The Volt’s internal combustion engine is a 1.5-liter four-cylinder making 101 horsepower, new for this generation. Combined with the motor-generators, the total horsepower is 149 (111 kilowatts), with an impressive 294-pound feet of torque, as much as some V8 pickup trucks. The Volt can accelerate from zero to 60 mph in eight seconds, which is quicker than a Prius; and that’s an all-electric versus gas-powered drag race, because the Prius switches to gas power under full throttle while the Volt stays with electric. 

The Volt’s EPA combined rating, using both electricity and gasoline, is 42 miles per gallon; but that’s almost meaningless because it’s based on some hypothetical person’s combined city-highway driving. An owner who never leaves the city might not use any gasoline; indeed, some say they use their engines only enough to ensure the gas stays fresh. 

Another rating that applies to plug-in hybrids is Miles Per Gallon Equivalent (MPGe), defined as the distance a car can travel electrically on the amount of energy contained in a gallon of gasoline. The Volt hits a strong 106 MPGe.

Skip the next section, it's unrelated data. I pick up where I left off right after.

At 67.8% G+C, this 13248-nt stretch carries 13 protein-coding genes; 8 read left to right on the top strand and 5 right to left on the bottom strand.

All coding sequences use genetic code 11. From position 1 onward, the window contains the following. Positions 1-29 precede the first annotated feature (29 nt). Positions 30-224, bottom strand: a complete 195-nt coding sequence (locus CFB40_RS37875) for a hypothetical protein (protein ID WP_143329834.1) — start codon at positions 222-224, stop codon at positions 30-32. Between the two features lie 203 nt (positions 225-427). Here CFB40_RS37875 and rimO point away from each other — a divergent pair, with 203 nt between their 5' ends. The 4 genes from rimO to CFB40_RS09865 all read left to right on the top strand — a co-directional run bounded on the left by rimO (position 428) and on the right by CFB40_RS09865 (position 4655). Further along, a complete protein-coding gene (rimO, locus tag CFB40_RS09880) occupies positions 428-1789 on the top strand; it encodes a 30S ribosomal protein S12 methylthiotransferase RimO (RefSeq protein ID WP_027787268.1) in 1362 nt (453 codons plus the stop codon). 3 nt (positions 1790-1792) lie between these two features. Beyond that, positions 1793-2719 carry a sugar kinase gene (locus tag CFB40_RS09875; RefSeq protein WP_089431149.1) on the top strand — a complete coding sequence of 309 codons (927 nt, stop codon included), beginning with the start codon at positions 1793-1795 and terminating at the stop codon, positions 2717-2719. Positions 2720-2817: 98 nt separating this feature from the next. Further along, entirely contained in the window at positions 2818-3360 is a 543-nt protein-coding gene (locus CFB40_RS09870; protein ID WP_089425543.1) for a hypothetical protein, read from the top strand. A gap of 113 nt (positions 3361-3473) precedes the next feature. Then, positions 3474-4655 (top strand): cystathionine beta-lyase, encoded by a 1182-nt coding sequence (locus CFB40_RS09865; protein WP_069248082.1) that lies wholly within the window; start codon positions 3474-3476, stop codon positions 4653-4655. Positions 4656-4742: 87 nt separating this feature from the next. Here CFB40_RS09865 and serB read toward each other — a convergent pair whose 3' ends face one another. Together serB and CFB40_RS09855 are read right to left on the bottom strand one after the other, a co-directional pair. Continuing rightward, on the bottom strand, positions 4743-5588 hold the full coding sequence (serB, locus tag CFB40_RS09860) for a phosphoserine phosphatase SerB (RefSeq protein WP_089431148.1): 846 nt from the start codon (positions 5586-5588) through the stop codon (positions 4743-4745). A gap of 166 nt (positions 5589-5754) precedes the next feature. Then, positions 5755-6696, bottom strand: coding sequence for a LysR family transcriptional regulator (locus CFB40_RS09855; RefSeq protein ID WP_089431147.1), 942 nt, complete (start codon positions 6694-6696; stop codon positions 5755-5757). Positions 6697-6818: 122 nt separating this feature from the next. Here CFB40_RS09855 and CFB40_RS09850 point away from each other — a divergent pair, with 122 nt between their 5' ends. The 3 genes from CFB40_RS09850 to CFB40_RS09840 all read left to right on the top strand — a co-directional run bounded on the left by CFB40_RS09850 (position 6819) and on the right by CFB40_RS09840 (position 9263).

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car values

2020 Hyundai Sonata pricing starts at $24,330

The 2020 Hyundai Sonata in base SE trim will start at $24,330, including a $930 destination charge. That’s a $750 increase over the previous Sonata that began at $23,850. Not a bad price to pay, considering the sedan was completely redesigned for 2020 with a much more premium angle.

The most luxurious Sonata Limited trim goes for $34,230. That’s $1,050 more than the last Sonata Limited 2.0T, though the new Sonata Limited is only available with the less powerful 1.6-liter turbocharged engine in 2020. It’s a totally new engine design, offering 180 horsepower and 195 pound-feet of torque. We found it to be plenty sufficient in our first drive review of the new Sonata, but it won’t light up the front tires like the outgoing 2.0-liter turbo.

The cheaper SE still comes standard with a fair bit of equipment. It includes forward collision-avoidance assist, lane-keep assist with lane-centering, adaptive cruise control, auto high-beam assist and an 8-inch infotainment system. This car is equipped with the 2.5-liter naturally aspirated four-cylinder that makes 191 horsepower.